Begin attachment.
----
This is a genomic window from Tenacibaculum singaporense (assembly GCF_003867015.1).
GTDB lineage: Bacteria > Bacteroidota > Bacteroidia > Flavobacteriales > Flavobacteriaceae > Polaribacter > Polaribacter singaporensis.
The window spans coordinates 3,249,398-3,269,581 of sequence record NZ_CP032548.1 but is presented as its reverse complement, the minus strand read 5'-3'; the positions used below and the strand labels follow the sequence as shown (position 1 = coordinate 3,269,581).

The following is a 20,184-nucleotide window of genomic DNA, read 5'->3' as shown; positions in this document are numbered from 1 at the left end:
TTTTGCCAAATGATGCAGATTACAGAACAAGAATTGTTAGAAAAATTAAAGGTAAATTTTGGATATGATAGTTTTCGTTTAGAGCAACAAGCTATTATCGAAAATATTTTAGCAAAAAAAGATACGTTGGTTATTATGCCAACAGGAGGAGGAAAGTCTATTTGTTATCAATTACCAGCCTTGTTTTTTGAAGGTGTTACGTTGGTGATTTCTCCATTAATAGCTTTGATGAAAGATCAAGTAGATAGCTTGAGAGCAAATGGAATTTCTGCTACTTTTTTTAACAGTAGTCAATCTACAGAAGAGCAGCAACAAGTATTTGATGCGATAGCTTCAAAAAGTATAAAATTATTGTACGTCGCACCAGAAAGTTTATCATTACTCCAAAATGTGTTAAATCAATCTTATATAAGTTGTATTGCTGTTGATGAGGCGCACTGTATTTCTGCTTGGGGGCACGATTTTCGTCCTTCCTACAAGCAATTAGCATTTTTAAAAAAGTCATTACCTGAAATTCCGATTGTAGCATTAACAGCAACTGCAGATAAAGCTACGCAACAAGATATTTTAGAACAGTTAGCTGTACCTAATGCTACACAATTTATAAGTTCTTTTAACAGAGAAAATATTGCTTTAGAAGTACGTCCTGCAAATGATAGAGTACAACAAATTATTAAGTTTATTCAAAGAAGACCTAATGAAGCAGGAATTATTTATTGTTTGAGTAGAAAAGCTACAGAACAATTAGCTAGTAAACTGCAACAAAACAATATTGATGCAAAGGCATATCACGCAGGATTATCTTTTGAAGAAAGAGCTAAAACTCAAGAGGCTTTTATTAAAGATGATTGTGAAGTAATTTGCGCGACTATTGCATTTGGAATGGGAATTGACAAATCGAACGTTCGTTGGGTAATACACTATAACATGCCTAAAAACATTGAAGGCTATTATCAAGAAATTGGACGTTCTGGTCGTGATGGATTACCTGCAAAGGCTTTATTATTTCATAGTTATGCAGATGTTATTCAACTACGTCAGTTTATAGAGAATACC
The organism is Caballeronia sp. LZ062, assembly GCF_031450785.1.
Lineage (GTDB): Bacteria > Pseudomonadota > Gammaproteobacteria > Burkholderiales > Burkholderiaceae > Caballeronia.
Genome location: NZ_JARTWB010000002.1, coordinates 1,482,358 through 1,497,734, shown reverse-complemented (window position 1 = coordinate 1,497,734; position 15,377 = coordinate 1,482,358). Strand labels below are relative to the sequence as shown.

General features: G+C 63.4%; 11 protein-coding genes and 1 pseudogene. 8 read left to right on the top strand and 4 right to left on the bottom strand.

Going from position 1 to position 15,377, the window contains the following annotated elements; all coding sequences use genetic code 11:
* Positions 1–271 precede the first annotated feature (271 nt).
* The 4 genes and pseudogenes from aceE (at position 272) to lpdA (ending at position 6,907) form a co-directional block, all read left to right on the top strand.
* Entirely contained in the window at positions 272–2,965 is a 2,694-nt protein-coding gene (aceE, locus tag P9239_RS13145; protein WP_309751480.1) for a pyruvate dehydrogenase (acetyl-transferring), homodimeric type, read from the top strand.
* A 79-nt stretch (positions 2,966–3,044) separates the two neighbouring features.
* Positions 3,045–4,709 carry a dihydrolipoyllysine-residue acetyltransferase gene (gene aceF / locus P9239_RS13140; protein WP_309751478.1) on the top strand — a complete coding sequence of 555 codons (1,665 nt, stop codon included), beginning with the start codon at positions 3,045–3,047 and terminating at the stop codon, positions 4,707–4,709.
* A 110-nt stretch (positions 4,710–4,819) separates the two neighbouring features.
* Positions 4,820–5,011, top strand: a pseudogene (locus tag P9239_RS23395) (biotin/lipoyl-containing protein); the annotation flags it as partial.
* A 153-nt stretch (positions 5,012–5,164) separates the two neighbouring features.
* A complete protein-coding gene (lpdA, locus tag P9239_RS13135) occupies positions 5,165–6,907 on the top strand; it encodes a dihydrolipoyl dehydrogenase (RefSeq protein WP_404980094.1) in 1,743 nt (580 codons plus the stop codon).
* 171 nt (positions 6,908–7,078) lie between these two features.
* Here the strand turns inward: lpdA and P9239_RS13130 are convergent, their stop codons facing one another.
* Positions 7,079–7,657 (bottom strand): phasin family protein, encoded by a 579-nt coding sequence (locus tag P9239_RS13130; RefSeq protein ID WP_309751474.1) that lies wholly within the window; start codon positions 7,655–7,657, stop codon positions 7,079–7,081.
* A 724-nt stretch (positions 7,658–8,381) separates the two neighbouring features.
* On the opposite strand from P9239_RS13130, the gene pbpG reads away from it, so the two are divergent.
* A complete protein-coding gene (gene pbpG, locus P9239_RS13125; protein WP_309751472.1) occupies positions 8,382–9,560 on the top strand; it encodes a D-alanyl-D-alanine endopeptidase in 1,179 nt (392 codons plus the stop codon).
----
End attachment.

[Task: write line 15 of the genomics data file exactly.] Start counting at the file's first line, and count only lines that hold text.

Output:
* Positions 3,045–4,709 carry a dihydrolipoyllysine-residue acetyltransferase gene (gene aceF / locus P9239_RS13140; protein WP_309751478.1) on the top strand — a complete coding sequence of 555 codons (1,665 nt, stop codon included), beginning with the start codon at positions 3,045–3,047 and terminating at the stop codon, positions 4,707–4,709.